The final piece is A Sierra Melody which has been realised by Malcolm Riley. This miniature gives great solo passages to the cellist and trumpet player. Again it is hard to define this as ‘light’ music – it is just totally pleasant and absorbing. A ‘sierra’ is Spanish for a range of mountains - so look out for a touch of Iberian colouring.
This is an excellent CD. Naturally, one would wish it to be Volume 1 of umpteen! The playing by the ‘home’ orchestra and Ronald Corp is brilliant with an obvious enthusiasm for these ‘lost’ or misplaced works. Unsurprisingly, Stephen Lloyd has provided the exceptional and comprehensive liner-notes giving considerable details about the pieces and their composers. And the cover is evocative of a time when most seaside resorts had their resident orchestras. Heigh ho!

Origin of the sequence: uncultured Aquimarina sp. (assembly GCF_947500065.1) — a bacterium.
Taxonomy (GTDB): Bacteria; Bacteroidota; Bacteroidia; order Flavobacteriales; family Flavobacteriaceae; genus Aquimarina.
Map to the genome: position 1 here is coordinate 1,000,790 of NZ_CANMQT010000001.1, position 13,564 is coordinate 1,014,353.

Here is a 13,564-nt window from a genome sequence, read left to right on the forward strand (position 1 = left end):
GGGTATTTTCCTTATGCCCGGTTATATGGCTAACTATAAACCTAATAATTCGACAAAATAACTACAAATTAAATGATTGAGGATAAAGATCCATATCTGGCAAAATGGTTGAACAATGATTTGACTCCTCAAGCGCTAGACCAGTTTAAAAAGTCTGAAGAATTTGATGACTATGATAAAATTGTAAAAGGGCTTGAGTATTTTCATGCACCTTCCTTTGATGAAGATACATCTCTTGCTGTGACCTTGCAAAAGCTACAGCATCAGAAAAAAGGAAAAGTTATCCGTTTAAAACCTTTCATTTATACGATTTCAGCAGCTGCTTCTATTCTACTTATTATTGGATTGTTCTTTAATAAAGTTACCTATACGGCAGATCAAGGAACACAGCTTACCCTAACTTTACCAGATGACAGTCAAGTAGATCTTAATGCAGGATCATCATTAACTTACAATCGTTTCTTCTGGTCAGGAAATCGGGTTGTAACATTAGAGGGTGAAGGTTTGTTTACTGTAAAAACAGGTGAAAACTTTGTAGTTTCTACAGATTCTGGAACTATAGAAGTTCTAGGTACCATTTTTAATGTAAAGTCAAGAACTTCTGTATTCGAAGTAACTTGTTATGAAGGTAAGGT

Brilliant with an obvious enthusiasm for these ‘lost’ or misplaced works.